Robb Forman Dew

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Robb Forman Dew is an American author. She has described writing as "a strange absorption about this alternate world and the way it mixes with your real life."[1]

Born in Mount Vernon, Ohio, October 26, 1946, the daughter of Oliver Duane Forman and Helen Ransom Forman,[2] Dew grew up in Baton Rouge, Louisiana, where her father set up his medical practice.[3] She also spent a great deal of her childhood in Gambier, Ohio, where she visited and occasionally lived with her maternal grandparents, Robb Reavill and John Crowe Ransom. During that time she found herself surrounded by a wide range of poets and writers connected with the Kenyon Review, or who were friends, colleagues, or former students of her grandfather's. Her godfather was Robert Penn Warren, who was a close friend of the family's.[1]

She attended Louisiana State University[2] but did not graduate. In 1968, she married Charles B. Dew. The couple moved to Columbia, Missouri, in 1969, where Charles taught history at the University of Missouri at Columbia. They have two sons, Charles Stephen, born in 1971, and John Forman, born in 1973. In 1977 the family moved to Williamstown, Massachusetts, where Charles B. Dew is now the Ephraim Williams Professor of American History at Williams College.[4]

Dew's first novel, Dale Loves Sophie to Death, was published in 1981 and won the 1982 National Book Award in category First Novel.[5] She has taught at the Iowa Writer's Workshop, has received a Guggenheim fellowship, and was awarded an honorary degree by Kenyon College in 2007.[6] Her latest novel is Being Polite to Hitler.[7]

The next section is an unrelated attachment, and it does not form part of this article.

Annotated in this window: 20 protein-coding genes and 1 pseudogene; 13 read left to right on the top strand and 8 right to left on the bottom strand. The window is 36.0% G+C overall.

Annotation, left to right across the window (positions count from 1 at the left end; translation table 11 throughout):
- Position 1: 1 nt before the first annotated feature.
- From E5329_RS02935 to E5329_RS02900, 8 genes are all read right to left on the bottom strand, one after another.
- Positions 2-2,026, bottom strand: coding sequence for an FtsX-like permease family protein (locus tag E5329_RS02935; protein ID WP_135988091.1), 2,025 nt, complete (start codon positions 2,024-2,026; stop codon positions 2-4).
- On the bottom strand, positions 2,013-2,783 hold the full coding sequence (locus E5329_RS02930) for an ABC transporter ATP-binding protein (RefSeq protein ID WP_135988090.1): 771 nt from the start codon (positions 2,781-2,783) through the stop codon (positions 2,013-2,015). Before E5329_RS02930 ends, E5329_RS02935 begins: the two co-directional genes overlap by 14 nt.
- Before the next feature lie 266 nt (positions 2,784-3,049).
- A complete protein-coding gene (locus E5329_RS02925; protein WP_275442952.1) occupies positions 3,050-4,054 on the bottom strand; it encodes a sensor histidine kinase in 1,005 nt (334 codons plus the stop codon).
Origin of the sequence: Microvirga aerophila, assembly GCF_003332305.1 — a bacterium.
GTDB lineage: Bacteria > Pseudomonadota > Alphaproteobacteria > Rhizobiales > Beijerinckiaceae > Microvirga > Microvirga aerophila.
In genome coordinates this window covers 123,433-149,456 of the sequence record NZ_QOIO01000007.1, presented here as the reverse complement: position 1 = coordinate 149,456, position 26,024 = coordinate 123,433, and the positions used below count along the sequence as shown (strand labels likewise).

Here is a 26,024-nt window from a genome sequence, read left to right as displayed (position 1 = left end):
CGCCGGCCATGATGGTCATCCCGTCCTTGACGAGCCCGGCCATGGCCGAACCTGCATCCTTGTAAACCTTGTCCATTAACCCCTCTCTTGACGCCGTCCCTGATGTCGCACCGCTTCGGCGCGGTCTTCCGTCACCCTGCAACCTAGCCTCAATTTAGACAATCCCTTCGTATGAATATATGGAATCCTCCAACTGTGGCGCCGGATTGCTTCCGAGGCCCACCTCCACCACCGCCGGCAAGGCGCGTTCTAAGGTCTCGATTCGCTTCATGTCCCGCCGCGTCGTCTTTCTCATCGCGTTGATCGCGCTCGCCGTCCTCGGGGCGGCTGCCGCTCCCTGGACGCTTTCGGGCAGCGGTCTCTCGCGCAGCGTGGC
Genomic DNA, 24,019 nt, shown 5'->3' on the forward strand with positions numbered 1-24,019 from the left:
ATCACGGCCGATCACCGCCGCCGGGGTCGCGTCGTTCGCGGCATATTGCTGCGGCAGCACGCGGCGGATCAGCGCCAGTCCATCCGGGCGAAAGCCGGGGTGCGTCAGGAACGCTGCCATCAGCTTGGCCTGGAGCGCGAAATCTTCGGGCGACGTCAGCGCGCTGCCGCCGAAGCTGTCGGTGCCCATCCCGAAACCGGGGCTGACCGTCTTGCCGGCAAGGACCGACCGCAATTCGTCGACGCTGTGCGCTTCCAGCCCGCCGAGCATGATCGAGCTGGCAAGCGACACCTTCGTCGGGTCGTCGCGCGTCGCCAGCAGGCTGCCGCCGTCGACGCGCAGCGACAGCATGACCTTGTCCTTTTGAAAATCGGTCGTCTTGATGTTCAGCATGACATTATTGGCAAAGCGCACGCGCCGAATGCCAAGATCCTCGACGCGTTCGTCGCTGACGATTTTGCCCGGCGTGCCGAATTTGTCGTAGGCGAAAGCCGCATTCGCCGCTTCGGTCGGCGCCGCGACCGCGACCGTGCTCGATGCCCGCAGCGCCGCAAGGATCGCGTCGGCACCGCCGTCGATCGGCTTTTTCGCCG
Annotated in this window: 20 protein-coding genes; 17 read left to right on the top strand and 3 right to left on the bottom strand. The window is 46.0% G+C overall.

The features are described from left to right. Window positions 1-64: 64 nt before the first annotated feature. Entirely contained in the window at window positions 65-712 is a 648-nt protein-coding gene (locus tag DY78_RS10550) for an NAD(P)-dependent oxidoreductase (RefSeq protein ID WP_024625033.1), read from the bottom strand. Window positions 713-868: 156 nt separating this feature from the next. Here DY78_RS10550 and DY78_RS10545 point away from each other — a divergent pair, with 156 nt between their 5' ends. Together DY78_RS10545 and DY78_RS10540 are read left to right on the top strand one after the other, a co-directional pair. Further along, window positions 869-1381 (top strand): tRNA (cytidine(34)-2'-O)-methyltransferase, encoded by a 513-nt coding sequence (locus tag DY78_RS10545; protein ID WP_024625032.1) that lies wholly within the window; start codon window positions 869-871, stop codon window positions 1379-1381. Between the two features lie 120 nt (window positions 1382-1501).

Dew's books include: (fiction)

  • Dew, Robb Forman (1981). Dale Loves Sophie to Death. New York: Farrar, Straus, Giroux. ISBN 0-374-13450-2. 
  • Dew, Robb Forman (1984). The Time of Her Life. New York: W. Morrow. ISBN 0-688-03918-9. 
  • Dew, Robb Forman (1992). Fortunate Lives. New York: W. Morrow. ISBN 0-688-10781-8. 
  • Dew, Robb Forman (2001). The Evidence Against Her: A Novel. Boston: Little, Brown. ISBN 0-316-89019-7. 
  • Dew, Robb Forman (2005). The Truth of the Matter: A Novel. Boston: Little, Brown. ISBN 0-316-89004-9. 
  • Dew, Robb Forman (2011). Being Polite to Hitler. Boston: Little, Brown. ISBN 0-316-88950-4. 


  • Dew, Robb Forman (1994). The Family Heart: A Memoir of When Our Son Came Out. Boston: Addison-Wesley. ISBN 0-201-62450-8. 
  • Dew, Robb Forman (1992). A Southern Thanksgiving: Recipes and Musings for a Manageable Feast. Harlow: Addison Wesley. ISBN 0-201-63215-2. 


  1. ^ a b Shoup, Barbara; Denman, Margaret-Love (2009). "Novel Ideas: Contemporary Authors Share the Creative Process". University of Georgia Press. Retrieved July 12, 2010. 
  2. ^ a b "Author Detail: Robb Forman Dew". Ohio Center for the Book, at the Cleveland Public Library. Retrieved July 12, 2010. 
  3. ^ Dew, Robb Forman. "Why I never write about the South: a guest dispatch from Robb Forman Dew". Maude Newton Blog, Occasional literary links, amusements, culture, politics, and rants. Retrieved July 12, 2010. 
  4. ^ "History at Williams College, Charles B. Dew". Williams College. Retrieved July 12, 2010. 
  5. ^ "National Book Awards – 1982". National Book Foundation. Retrieved February 28, 2012. (With essay by Harold Augenbraum from the Awards 60-year anniversary blog.)
    • First novels or first works of fiction were recognized from 1980 to 1985.
  6. ^ "White House correspondent David Gregory to speak at Commencement". Kenyon College Newsroom. April 2007. Retrieved July 12, 2010. 
  7. ^ Wolitzer, Meg (January 14, 2011). "Woman's Work". The New York Times. 

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